I just wanted to let you know that your site is awesome. I
have a maytag neptune and your site pointed me in the right
direction to fixing the problem. I had the same no spin
problem. I also had a burnt out R43. I believe that the R43
gets burnt out if there’s another problem with the machine.
After finding this, I then checked the motor control board
and found that the fuse had completely melted. I tried
replacing the fuse but that didn’t work. Anyhow after
contacting repairclinic.com they told me to replace the
motor control board AND to get the motor replaced because a
new motor and a AC filter was needed to stop the problem
from happening again. Just thought you would like to know!
All the best. Jamie
The above message was sent when you were offline, via your LivePerson site.
Message sent from IP: 22.214.171.124
This is a great update to my War Story on this very problem. As chronicled there, I also saw a burnt R43 on the machine control board in a Maytag Neptune stack laundry unit with a no-spin complaint.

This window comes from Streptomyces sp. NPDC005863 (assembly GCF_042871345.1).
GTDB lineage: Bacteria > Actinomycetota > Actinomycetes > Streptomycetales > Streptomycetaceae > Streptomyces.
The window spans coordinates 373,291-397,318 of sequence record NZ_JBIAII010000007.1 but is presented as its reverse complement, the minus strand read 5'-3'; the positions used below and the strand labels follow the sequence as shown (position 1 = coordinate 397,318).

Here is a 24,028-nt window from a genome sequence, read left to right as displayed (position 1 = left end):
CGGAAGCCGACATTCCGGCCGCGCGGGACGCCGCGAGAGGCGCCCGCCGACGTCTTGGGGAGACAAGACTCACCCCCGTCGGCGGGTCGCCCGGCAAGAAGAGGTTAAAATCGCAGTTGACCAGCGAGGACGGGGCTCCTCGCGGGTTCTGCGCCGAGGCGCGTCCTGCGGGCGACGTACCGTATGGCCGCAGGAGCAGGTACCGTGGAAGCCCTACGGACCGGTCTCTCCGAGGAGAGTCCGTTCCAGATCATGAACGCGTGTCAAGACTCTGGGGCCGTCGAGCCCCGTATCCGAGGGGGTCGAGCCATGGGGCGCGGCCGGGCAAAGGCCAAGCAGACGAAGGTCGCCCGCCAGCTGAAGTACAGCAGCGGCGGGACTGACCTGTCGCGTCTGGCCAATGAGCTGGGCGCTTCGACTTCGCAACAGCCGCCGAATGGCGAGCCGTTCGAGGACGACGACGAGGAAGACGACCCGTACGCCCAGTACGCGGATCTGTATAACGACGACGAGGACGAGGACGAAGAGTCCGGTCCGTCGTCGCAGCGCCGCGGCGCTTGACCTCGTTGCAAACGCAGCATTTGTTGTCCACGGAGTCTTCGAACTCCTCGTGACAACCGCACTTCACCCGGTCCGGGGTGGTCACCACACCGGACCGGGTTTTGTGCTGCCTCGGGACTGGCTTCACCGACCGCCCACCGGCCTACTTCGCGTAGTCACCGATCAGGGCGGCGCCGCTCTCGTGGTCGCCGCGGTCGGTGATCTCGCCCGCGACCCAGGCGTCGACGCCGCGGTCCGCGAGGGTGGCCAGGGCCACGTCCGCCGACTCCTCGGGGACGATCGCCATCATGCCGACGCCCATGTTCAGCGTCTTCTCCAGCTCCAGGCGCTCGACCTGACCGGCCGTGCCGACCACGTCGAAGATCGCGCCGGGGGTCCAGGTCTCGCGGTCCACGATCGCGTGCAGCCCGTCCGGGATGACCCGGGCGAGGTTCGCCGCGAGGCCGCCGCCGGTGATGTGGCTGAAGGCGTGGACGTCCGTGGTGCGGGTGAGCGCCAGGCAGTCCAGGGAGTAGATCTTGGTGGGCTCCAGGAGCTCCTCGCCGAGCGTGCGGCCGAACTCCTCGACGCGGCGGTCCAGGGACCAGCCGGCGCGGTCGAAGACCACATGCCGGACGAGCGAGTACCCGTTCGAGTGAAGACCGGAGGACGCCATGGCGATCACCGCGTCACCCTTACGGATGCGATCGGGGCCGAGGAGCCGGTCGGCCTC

Maytag lists the common-fail resistors on the machine control board and their associated washer components in Technical Bulletin TDL-0052-B. R11 is associated with the door latch switch and is almost always found to be burnt when diagnosing the infamous and pervasive no-spin complaints on this washer that dares not speak its name; R43 is not even listed in the bulletin.
Apparently, this problem with the burnt R43 on the machine control board has eluded even those titans of engineering at Maytag–actually not too surprising considering that this machine is a monument to contemporary appliance engineering incompetence. So, this means we’re all on a journey of discovery together–thanks for adding your glimmer of light to the dim flicker of understanding that we all have about this machine. Hey, maybe if some Maytag engineers read this they’ll explain the burnt R43 problem in a future service bulletin…if they figure it out.